Book by Dean Lawrence Carter Winning Literary Recognition

Date Released: May 3, 2019

Interfaith memoir inspired by MLK Jr.’s Ideals has won three gold medals… and more.

The latest book from Dean Lawrence E. Carter Sr., “A Baptist Preacher’s Buddhist Teacher: How My Interfaith Journey With Daisaku Ikeda Made Me a Better Christian,” has received three gold medals since its publication in November 2018 by Middleway Press.

The memoir has been awarded: a 2018 Gold Medal in the Nautilus Book Awards competition, which recognizes books that “transcend barriers of culture, gender, race, and class” (Religion/Spirituality of Western Thought category); a 2019 Gold Medal from the Illumination Book Awards, given to books that either illuminate, progress, or redirect thought (Biography/Memoir category); and a Gold Medal from the Independent Publisher Book Awards, which are “intended to bring increased respect to the thousands of exemplary independent, university, and self-published books released globally each year” (Religion-Eastern/Western category).

In addition to the three gold medals, “A Baptist Preacher’s Buddhist Teacher” has also been selected as a finalist for the 2019 Montaigne Medal presented by The Eric Hoffer Project to the year’s most thought-provoking books. And the book was named a finalist for the da Vinci Eye Award, which recognizes books with superior cover artwork.

Carter’s book recounts how meeting Buddhist educator, Daisaku Ikeda, enabled Carter to carry out his mission to spread Martin Luther King Jr.’s teachings on peace and justice around the world.

“I feel like I never expected anything quite like this (the literary awards) because it has taken me all my career to improve my writing and my speaking,” said Carter a Morehouse College professor, protégé of King’s, and founding dean of the Martin Luther King Jr. International Chapel at Morehouse, which is dedicated to teaching excellence, ethics, equality, and engagement, as well as encouraging and inspiring ambassadors of King’s beloved world community.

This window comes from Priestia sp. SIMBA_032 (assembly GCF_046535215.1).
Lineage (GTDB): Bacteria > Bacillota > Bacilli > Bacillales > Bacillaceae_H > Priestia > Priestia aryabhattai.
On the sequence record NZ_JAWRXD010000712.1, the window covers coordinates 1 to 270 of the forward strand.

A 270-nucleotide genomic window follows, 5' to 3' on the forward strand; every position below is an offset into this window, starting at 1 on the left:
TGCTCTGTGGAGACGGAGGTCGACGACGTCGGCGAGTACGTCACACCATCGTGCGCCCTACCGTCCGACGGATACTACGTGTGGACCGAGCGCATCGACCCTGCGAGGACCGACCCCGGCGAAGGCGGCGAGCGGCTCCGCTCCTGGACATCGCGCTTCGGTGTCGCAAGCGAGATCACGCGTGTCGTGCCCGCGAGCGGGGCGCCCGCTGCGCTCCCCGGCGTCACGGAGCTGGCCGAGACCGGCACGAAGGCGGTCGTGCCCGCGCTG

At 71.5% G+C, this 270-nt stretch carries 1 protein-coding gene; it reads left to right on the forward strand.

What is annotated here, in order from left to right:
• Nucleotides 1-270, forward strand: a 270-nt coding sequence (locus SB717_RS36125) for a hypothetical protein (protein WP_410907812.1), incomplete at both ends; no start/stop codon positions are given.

“When you get any academic recognition, it’s very satisfying,” Carter added. “But, you know, to teach students and to want excellence from them is kind of hypocritical if you’re not demonstrating it yourself, expecting it of yourself, and manifesting it.”

Carter has dedicated his life to sharing the teachings of King, a 1948 graduate of Morehouse, and to working to realize King’s vision for peace and justice through education and action. But in the ’90s, Carter found himself in despair. He felt that his own efforts to grow King’s global vision for justice and peace had failed until he discovered the work of Ikeda, a Buddhist philosopher. Ikeda—like both King and King’s Hindu inspiration, Gandhi—labored for a world without violence.

Carter felt a renewed sense of vigor as Ikeda and his work ushered the Morehouse dean of religion into the 21st century.

Carter has lectured at universities and seminaries around the world. Dedicated to interfaith dialogue, he has spoken to Jewish, Islamic, Hindu, and Buddhist communions, as well as to more than 18 Christian denominations. He is also a professor of religion at Morehouse, a Baptist minister, and the author of several books, including “Walking Integrity: Benjamin Elijah Mays, Mentor to Martin Luther King Jr.”

“A Baptist Preacher’s Buddhist Teacher: How My Interfaith Journey With Daisaku Ikeda Made Me a Better Christian” is available at the Morehouse College Bookstore, as well as on Amazon, Barnes & Noble, and other sites online. For more about the book from Atlanta Journal-Constitution reporter Gracie Staples, visit:

ISBN: 978-0-9779245-9-2 / Memoir / Comparative Religion / Nov. 1, 2018
Paperback: $14.95 US / $18.95 CAN / 5.5 x 8.5 inches / 300 pp. / Kindle $8.99
Middleway Press / / Distributed by Independent Publishers Group

Last Modified: May 3, 2019, 11:05 AM, by: Kara Walker

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